“Sticks and stones may break my bones, but words will never hurt me.” This old English rhyme is often heard during one’s childhood, typically as comfort to a victim of ridicule by other children. Implicit in the advice is the unspoken admonition to the child to grow up and ignore the pain of verbal abuse – after all, it’s only words.
Many believe that the avoidance of words that may offend, marginalize, or insult a group of people – political correctness (PC) – has gone too far. According to PC critics, PC promotes a society of victimhood and endangers the public at large by limiting discussion about controversial subjects. Chris Cox, the executive director of the NRA Institute for Legislative Action, wrote in a USA Today op-ed about the Orlando mass shootings that the “administration’s political correctness prevented anything from being done about it.”
Conservatives claim that PC is a threat to the first amendment and our right to free speech. Columnists liken modern-day America to Ray Bradbury’s “Fahrenheit 451” or George Orwell’s future society in “1984“. In “1984”, Big Brother’s thought police relentlessly pursue anyone foolish enough to say anything that might be offensive to someone. Surprisingly, liberals – often blamed for the expansion of PC – have their own misgivings about verbal censorship. Ralph Nader, a former third-party candidate for president, says, “You can’t say this about that, and you can’t say that about this. And the employer tells you to hush. And perhaps your wife tells you to hush, and your kids tell you to hush. It’s gotten absurd.”
Does one’s choice of words matter? Have efforts to avoid offense stifled free speech as many claim? Is political correctness an expression of politeness, evasion of hard truths, or extreme sensitivity? Or is an expression of anti-PC sentiment simply incivility, indecency, or vulgarity, as Mark Hanna writes in TIME?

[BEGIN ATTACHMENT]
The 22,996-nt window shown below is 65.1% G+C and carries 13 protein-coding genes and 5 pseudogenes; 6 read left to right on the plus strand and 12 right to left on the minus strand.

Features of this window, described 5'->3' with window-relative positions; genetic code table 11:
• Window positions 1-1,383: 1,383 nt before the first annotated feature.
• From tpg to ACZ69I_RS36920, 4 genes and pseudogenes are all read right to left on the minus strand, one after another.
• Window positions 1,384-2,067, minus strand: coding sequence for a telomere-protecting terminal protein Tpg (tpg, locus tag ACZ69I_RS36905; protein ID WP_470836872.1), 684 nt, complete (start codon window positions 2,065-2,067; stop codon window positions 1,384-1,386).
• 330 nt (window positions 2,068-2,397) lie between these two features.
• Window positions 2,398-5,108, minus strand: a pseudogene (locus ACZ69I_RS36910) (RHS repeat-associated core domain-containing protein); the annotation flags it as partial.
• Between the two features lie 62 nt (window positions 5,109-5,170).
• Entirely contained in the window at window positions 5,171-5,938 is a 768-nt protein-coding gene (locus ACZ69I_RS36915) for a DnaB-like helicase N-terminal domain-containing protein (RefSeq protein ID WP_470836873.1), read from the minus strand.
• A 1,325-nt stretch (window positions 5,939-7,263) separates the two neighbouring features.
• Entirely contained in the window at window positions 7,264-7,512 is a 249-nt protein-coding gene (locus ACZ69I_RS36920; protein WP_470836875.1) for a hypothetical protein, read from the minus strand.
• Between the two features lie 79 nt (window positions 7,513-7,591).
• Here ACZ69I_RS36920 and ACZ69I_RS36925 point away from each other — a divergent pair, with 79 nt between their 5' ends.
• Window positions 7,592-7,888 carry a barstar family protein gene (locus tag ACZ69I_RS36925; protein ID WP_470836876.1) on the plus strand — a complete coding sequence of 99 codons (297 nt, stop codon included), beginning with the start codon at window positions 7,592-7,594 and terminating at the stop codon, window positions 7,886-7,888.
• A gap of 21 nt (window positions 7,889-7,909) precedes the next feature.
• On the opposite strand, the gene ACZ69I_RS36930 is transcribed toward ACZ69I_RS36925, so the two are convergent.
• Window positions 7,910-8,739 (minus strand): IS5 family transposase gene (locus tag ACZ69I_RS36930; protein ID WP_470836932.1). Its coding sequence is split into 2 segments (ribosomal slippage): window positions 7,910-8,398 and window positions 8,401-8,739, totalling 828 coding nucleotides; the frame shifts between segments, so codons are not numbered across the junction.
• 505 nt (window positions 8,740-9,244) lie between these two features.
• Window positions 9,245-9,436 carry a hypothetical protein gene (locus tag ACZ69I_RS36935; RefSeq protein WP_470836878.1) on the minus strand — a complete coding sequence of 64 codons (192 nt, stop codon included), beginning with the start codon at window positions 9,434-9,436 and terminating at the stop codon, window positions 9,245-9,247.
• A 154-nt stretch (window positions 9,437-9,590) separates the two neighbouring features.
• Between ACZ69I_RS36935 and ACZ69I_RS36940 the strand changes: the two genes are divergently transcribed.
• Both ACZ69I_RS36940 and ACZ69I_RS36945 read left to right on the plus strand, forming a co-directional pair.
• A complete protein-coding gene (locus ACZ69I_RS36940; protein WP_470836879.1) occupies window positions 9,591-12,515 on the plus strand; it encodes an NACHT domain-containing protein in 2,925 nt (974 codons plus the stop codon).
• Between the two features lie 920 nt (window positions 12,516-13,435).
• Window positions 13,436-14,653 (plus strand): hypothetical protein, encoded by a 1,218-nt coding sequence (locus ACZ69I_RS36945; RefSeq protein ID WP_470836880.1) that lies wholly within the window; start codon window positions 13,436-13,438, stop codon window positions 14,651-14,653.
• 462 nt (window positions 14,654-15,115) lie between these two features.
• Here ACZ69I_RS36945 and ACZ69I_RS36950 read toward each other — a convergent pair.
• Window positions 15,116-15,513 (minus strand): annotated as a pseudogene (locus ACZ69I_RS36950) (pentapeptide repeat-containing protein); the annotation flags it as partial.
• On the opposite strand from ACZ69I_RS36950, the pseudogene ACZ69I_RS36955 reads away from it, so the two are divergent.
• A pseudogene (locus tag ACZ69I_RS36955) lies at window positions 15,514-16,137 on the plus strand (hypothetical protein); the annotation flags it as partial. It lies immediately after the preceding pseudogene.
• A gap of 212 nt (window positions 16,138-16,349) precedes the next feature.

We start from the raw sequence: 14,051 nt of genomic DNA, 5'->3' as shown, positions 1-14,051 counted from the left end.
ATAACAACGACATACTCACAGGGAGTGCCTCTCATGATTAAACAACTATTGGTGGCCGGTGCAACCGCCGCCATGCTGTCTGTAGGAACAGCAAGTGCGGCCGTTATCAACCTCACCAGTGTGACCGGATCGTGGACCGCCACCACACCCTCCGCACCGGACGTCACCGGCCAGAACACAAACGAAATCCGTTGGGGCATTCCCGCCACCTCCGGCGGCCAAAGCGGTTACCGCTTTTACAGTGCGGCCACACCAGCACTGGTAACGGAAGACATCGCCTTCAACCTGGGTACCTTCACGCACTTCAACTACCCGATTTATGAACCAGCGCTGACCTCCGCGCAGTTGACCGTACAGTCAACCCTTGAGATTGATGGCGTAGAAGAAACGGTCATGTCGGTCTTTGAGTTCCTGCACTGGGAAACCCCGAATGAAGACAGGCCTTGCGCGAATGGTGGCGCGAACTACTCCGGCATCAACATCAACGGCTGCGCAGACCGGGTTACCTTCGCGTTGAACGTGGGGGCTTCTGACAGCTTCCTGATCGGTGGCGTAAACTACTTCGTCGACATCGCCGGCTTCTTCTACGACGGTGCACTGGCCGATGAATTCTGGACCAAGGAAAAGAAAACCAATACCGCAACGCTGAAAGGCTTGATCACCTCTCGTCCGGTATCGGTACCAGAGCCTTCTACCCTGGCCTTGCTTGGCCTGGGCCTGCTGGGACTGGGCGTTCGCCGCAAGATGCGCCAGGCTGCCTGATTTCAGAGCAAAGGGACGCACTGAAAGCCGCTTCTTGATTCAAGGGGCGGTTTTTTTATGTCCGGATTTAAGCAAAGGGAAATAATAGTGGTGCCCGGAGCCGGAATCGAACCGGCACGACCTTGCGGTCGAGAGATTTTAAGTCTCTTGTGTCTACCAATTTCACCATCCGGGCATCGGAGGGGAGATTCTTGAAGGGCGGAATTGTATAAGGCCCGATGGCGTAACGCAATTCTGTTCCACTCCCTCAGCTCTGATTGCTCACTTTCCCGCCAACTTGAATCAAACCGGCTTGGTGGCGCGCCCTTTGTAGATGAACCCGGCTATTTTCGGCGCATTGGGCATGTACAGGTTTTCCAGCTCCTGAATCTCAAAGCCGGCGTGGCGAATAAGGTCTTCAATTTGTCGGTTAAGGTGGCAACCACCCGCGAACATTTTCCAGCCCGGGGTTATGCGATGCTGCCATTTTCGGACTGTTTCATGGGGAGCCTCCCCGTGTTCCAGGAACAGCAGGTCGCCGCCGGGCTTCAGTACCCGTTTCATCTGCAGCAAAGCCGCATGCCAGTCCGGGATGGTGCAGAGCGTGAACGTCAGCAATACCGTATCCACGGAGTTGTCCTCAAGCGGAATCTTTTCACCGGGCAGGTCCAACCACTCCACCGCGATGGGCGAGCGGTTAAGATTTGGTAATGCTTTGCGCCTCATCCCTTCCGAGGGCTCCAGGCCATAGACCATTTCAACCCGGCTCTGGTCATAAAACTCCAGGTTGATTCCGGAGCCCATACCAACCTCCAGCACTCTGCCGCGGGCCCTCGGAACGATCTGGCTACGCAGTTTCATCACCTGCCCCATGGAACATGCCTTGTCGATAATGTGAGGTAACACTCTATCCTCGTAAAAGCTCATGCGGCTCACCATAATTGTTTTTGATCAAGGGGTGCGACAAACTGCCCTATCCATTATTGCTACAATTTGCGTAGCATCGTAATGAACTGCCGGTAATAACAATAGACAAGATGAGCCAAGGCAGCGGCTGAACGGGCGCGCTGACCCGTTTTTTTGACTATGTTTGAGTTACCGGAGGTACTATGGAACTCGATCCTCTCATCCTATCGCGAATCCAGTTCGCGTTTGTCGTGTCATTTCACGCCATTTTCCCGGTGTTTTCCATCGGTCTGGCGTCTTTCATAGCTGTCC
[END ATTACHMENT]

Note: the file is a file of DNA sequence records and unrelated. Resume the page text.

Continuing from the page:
The Evolutionary Roots of Political Correctness
Understanding political correctness requires understanding why certain behavior and words are considered appropriate (polite) or inappropriate (impolite) in society, as well as the conditions that affect one’s reaction to a slight, unintended or not. According to a paper delivered at the 11th International Conference on the Evolution of Language “The Evolution of Im/Politeness,” politeness (or its opposite on the same continuum, impoliteness) is an sociocognitive skill that appears in children as young as three years old. As group-minded beings, we quickly adopt a set of social norms – how to act and speak, as well as the appropriate beliefs and values – in order to be accepted by others. We also consciously and unconsciously enforce those same social norms on the people around us, reinforcing the majority-supported culture.
Dr. Geoffrey Leech, professor of English linguistics at Lancaster University and author of The Pragmatics of Politeness, theorizes that politeness is a form of reciprocity that evolved to enable humans to live in stable communities. Its counterpart – impoliteness – evolved simultaneously as individuals sought to gain status or power within a group. Taken together, politeness and impoliteness are essential to culture, the maintenance and management of groups, and social hierarchy.